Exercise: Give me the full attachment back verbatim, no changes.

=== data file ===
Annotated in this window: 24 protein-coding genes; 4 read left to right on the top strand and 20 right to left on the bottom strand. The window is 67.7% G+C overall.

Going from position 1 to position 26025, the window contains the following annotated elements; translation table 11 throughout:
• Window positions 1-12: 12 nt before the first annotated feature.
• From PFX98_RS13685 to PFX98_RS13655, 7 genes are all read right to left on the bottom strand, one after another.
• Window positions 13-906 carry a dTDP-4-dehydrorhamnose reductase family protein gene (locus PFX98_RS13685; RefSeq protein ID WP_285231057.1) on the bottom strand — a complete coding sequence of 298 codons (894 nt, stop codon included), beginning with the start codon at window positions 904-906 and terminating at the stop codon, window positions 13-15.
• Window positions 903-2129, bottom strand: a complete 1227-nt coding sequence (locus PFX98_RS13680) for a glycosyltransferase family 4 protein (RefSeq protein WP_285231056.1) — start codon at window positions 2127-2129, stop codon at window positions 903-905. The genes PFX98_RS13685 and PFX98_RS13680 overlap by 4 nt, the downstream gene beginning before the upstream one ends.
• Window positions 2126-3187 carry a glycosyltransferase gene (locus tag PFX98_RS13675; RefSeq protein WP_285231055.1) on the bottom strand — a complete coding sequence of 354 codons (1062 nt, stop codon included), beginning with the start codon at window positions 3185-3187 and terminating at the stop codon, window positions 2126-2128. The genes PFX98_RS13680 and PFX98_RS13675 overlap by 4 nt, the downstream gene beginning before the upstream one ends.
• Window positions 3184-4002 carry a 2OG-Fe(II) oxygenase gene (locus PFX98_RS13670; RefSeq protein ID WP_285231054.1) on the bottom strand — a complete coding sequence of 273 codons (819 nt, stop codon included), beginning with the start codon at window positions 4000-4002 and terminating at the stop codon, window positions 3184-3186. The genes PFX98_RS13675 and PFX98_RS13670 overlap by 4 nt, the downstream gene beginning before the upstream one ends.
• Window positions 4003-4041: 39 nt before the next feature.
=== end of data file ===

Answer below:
Annotated in this window: 24 protein-coding genes; 4 read left to right on the top strand and 20 right to left on the bottom strand. The window is 67.7% G+C overall.

Going from position 1 to position 26025, the window contains the following annotated elements; translation table 11 throughout:
• Window positions 1-12: 12 nt before the first annotated feature.
• From PFX98_RS13685 to PFX98_RS13655, 7 genes are all read right to left on the bottom strand, one after another.
• Window positions 13-906 carry a dTDP-4-dehydrorhamnose reductase family protein gene (locus PFX98_RS13685; RefSeq protein ID WP_285231057.1) on the bottom strand — a complete coding sequence of 298 codons (894 nt, stop codon included), beginning with the start codon at window positions 904-906 and terminating at the stop codon, window positions 13-15.
• Window positions 903-2129, bottom strand: a complete 1227-nt coding sequence (locus PFX98_RS13680) for a glycosyltransferase family 4 protein (RefSeq protein WP_285231056.1) — start codon at window positions 2127-2129, stop codon at window positions 903-905. The genes PFX98_RS13685 and PFX98_RS13680 overlap by 4 nt, the downstream gene beginning before the upstream one ends.
• Window positions 2126-3187 carry a glycosyltransferase gene (locus tag PFX98_RS13675; RefSeq protein WP_285231055.1) on the bottom strand — a complete coding sequence of 354 codons (1062 nt, stop codon included), beginning with the start codon at window positions 3185-3187 and terminating at the stop codon, window positions 2126-2128. The genes PFX98_RS13680 and PFX98_RS13675 overlap by 4 nt, the downstream gene beginning before the upstream one ends.
• Window positions 3184-4002 carry a 2OG-Fe(II) oxygenase gene (locus PFX98_RS13670; RefSeq protein ID WP_285231054.1) on the bottom strand — a complete coding sequence of 273 codons (819 nt, stop codon included), beginning with the start codon at window positions 4000-4002 and terminating at the stop codon, window positions 3184-3186. The genes PFX98_RS13675 and PFX98_RS13670 overlap by 4 nt, the downstream gene beginning before the upstream one ends.
• Window positions 4003-4041: 39 nt before the next feature.